The truth is, most of the alerts that Field Trip sent me weren't right for the moment. I'd get a Thrillist story that felt way too boostery outside its email-list context. Or I'd get a historical marker from an Arcadia Publishing book that would have been interesting, but wasn't designed to be consumed on my phone. They often felt stilted, or not nearly as interesting as you'd expect (especially for a history nerd like me). You can handtune the sorts of publications that you receive, but of the updates I got, only Atlas Obscura (and Curbed and Eater to a lesser extent) seemed designed for this kind of consumption. No one else seemed to want to explain what might be interesting about a given block to someone walking through it; that's just not anyone's business. And yet stuff that you read on a computer screen at home has got to be different from stuff that you read in situ.
What happens when the main distribution medium for your work is that it's pushed to people as they stumble through the Mission or around Carroll Gardens? What possibilities does that open up? What others does it foreclose?
"Most of the people that are publishing now into Field Trip are publishing it as a secondary feed," Hanke told me. "But some folks like Atlas Obscura. They are not a daily site that you go to. They are information on a map. They are an ideal publishing partner."
They are information on a map. That's not how most people think of their publications. What a terrifying vision for those who grew up with various media bundles or as web writers. But it's thrilling, too. You could build a publication with a heatmap of a city, working out from the most heavily traveled blocks to the ones where people rarely stroll.
Imagine you've got a real-time, spatial distribution platform. Imagine everyone reading about the place you're writing about is standing right in front of it. All that talk about search engine and social optimization? We're talking geo-optimization, each story banking on the shared experience of bodies co-located in space.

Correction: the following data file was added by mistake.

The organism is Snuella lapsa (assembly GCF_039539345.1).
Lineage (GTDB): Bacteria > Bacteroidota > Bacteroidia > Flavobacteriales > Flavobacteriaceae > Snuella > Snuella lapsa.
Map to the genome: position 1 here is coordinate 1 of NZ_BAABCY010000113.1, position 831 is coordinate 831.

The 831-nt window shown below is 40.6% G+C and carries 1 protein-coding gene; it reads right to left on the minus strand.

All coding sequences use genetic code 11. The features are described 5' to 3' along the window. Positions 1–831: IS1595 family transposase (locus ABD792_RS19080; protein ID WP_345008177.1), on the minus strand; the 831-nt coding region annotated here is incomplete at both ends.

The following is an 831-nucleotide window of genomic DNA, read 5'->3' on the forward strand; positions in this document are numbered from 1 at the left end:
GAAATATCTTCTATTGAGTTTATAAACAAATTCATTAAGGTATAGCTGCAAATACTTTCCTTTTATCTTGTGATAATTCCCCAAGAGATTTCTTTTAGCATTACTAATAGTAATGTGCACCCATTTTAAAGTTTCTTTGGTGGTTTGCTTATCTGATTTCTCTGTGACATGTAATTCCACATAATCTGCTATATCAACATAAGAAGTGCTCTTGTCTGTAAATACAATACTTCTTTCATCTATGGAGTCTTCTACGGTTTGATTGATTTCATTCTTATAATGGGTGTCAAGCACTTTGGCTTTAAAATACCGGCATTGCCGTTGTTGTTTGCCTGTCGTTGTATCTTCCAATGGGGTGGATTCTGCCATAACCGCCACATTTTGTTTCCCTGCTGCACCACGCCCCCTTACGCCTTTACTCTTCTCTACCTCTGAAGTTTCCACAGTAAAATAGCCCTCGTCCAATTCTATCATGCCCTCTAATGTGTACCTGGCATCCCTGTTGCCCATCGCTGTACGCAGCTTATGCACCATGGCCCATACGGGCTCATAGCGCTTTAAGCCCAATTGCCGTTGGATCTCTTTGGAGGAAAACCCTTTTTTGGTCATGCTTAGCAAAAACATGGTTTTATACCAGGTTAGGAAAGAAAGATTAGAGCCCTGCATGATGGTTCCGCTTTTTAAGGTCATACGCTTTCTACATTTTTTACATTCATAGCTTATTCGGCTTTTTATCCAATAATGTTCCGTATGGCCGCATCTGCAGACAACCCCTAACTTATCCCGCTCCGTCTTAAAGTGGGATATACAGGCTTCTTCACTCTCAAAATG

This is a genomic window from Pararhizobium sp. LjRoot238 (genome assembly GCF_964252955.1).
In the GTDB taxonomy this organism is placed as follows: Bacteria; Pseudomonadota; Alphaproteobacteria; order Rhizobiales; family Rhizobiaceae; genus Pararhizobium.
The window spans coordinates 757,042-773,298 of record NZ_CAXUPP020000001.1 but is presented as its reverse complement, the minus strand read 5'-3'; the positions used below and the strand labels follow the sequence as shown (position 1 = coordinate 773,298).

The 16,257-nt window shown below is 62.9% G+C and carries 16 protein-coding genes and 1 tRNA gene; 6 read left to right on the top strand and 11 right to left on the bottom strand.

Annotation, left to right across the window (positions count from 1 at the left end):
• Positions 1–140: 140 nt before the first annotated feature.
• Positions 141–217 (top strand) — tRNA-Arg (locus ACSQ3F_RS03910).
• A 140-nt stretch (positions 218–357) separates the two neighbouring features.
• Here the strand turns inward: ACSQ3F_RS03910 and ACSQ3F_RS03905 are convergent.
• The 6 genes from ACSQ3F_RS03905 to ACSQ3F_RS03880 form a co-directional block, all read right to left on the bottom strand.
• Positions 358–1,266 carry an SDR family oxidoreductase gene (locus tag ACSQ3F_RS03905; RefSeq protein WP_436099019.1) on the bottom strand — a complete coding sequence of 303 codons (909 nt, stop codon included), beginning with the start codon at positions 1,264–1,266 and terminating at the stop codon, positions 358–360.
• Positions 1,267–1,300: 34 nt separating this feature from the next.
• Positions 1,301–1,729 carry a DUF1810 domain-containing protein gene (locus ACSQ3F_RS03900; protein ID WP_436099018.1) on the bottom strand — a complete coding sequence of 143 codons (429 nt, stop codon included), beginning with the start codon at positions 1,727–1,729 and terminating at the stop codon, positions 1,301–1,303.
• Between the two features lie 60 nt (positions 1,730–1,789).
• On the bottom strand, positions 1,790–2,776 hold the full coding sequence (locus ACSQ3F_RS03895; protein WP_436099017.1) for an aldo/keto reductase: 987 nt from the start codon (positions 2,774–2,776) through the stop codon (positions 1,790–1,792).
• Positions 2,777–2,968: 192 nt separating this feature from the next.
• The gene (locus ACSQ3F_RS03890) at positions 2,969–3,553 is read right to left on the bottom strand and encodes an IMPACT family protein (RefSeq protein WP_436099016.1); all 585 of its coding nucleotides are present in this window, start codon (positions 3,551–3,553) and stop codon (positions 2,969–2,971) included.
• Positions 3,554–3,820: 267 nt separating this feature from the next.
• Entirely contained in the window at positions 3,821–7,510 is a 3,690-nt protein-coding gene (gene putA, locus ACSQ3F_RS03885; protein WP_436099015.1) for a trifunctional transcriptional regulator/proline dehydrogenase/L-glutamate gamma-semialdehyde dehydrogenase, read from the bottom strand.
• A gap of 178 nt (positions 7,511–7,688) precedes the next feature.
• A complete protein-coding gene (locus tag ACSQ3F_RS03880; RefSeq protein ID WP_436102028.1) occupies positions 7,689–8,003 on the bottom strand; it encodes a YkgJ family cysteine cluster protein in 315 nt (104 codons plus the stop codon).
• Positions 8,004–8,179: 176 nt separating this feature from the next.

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What role will Google play in all this? Enabler and distributor, at least according to their current thinking. And on that score, there are a few kinks to work out.
One, in an augmented-reality world, you need really good sound mixers. Too often, Field Trip would chime in and my music would cut as I walked through streets. This is a tough request, but I want to be informed without being interrupted. It's a small thing, but the kind of thing that makes you bestow that most hallowed of compliments, "It just works." Take this also as an example of how important all kinds of "mixes" are going to be. An augmented-reality annotation will be a live event for the reader; the production has to be correct.
Second, there is a reason that the Google Glass video above was parodied with a remix that put ads all over the place:
No one believes that Google will make products that don't create a revenue stream. Hanke's got at least a partial answer to this one. Certain types of cool services like Vayable, a kind of Airbnb for travel experiences, will be a part of the service. And that's good, even if I do expect that a real Google Glass would look as much like the bottom video as the top.
Even if you don't mind the ads, Google would have to master the process of showing them to you. That's something that Niantic is putting a lot of thought into. Hanke frames it as a search for the right way to do and show things automatically on the phone. We're used to punching at our screens, but in this hypothetical future, you'd really need a little more help.
Hanke's not the only person at Google thinking about these things, even if he is one of the most interesting. Google Now, the personal-assistant app unveiled in June, is traveling over a little bit of the same territory. Their challenge is to automatically show you the pedestrian things you might want to know.